January 16, 2009
January 15, 2009
Read more at: http://www.student4justice.com/
January 14, 2009
Among the readers' comments about the above resignation, are the following:
- Anon 14 January, 2009
Goodbye and good riddance! I hope this will mean the university be a safer, less stressful and pleasant place to work.
- unfortunately must remain nameless 14 January, 2009
The culture of Leeds Met IS still rife with bullying mainly because Simon Lee has failed to manage his managers (aka his pitbulls), most of whom are sub-standard middle managers with little or no academic background, little knowledge or interest in academic endeavour, and chips on their shoulders about anyone who is involved in the process of scholarly activity. Hopefully, these are the people who will quickly follow suit, following Simon Lee from Leeds Met in case anyone finds out that their inflated salaries do not match their mediocre skills. Simon Lee is not a bad person but he has installed bad people who have made the culture of the place genuinely unhappy and stressful for many members of staff, and then he has been unwilling or unable to remove or discipline the bullies. I feel cautious about him leaving because I do wonder if anyone will want to take on this mess (finances as well as staff relations) and what calibre of person would accept such a post. However, maybe this means we will no longer have to suffer the affront of daily reflections (in which we often learn what he told us a year ago, or hear about his children's privileged educations) and meaningless insane slogans such as 'rubbing shoulders with champions', which can only be a good thing. I hope we can get back to concentrating on teaching, learning and research rather than 'partnering' sport teams. I, for one, will be relieved not to have sport continuously thrust in my face. In fact, maybe staff development can even be meaningful instead of tea parties, sports people as keynotes, and etiquette lessons. (If only his departure could stop the terrible name change!)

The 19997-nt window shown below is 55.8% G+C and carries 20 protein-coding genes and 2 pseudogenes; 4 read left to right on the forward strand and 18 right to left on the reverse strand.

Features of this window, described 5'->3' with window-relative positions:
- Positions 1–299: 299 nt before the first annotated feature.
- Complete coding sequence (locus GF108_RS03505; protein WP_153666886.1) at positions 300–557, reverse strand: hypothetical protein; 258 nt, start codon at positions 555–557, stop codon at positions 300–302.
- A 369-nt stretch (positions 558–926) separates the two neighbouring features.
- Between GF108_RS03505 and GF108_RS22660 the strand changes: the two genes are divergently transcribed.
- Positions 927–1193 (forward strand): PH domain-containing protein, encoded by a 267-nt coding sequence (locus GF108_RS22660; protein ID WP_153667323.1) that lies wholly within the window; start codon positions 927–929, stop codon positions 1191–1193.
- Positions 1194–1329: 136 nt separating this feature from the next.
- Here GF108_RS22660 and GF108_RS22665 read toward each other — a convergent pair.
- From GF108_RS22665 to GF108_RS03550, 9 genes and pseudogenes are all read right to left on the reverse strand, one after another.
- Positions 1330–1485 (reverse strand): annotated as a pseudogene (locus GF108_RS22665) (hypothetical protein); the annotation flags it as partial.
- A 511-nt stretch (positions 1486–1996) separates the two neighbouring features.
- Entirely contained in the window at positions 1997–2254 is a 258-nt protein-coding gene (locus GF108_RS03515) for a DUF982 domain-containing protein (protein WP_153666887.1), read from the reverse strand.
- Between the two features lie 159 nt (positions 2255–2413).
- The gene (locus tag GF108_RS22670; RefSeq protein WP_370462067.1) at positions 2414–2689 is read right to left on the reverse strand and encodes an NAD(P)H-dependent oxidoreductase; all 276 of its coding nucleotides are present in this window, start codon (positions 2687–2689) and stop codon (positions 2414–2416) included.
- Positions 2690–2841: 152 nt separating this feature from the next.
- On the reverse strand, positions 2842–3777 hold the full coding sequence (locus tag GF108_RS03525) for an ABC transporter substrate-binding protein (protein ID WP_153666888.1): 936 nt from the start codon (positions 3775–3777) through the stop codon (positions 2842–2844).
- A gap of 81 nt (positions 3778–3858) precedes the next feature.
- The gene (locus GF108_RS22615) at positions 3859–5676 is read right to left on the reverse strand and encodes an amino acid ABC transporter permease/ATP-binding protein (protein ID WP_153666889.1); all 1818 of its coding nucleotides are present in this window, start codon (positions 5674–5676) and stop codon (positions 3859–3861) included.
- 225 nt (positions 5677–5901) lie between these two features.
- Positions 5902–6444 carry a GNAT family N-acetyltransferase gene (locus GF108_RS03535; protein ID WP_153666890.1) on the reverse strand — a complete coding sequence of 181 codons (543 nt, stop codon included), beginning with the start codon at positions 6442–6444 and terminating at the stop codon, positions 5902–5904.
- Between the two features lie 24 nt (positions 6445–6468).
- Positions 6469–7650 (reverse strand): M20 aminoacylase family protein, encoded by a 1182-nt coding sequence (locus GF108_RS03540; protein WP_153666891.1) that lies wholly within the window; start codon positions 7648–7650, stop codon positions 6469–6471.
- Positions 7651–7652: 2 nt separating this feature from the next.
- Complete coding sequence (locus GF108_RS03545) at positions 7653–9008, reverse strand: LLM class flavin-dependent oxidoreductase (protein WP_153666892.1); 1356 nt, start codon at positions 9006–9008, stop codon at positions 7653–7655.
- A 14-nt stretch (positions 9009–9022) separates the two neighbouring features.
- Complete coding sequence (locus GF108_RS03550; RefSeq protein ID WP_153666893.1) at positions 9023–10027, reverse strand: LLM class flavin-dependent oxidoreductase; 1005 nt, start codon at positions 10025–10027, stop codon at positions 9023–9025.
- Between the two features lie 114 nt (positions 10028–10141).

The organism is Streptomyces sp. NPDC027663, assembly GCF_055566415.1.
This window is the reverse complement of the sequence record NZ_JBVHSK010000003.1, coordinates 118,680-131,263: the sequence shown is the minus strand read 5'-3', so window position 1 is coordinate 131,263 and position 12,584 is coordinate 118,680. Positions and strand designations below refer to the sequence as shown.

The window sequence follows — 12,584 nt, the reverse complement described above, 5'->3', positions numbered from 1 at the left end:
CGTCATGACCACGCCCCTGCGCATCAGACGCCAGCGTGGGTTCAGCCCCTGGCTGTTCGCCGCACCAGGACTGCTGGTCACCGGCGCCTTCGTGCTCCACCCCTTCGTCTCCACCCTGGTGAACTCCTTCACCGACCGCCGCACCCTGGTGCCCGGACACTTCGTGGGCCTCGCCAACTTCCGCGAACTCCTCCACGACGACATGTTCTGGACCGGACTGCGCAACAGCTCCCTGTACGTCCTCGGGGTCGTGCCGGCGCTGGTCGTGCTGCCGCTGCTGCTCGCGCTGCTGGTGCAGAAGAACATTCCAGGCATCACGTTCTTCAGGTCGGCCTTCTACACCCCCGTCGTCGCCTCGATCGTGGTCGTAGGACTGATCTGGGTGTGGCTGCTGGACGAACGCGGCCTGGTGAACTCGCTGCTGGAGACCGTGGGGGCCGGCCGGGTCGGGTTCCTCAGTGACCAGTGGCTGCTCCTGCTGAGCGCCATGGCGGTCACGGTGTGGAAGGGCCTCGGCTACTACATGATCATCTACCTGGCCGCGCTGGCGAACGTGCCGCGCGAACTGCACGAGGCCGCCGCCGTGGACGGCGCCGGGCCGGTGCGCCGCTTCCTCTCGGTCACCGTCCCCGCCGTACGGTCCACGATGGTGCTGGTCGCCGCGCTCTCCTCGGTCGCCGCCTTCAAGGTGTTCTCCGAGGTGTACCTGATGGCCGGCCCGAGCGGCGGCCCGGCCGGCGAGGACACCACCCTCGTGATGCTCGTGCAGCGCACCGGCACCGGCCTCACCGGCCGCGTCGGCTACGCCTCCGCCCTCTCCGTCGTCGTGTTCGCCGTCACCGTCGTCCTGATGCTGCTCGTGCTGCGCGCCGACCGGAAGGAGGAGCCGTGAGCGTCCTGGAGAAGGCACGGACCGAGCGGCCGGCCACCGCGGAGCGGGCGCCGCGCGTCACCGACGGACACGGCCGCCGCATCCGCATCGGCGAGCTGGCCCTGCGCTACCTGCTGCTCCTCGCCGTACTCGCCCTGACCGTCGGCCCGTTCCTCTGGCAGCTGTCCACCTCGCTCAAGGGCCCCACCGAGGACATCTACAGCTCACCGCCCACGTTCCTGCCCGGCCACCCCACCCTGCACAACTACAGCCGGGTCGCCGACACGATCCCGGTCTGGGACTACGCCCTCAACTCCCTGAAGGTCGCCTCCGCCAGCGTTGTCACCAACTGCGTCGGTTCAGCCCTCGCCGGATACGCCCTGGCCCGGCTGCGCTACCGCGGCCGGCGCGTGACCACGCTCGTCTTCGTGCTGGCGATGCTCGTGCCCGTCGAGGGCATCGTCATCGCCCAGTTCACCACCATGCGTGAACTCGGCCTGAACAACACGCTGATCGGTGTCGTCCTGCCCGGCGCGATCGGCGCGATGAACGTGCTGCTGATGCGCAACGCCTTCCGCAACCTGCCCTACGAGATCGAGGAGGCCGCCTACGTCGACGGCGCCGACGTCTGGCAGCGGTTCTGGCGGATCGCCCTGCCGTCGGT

- Thank God it is over 14 January, 2009
Many of these posts appear to miss the point. Whether you like the VC's approach or not, or whether you like him as a person or not should not deflect from the fact that he has clearly done a very poor job. There is simply no evidence to support the fact that anything been done has actually enhanced the University in anyway whatsoever. There is plenty of evidence that supports the opposite of course. I work with many staff and students and the fact is that today is seen as a very good day. His tenure as VC has quite simply been a disaster for anyone involved with the University. I only hope that when the truth underneath the spin is revealed there will be something worth saving. Saying you have been a success does not make it so!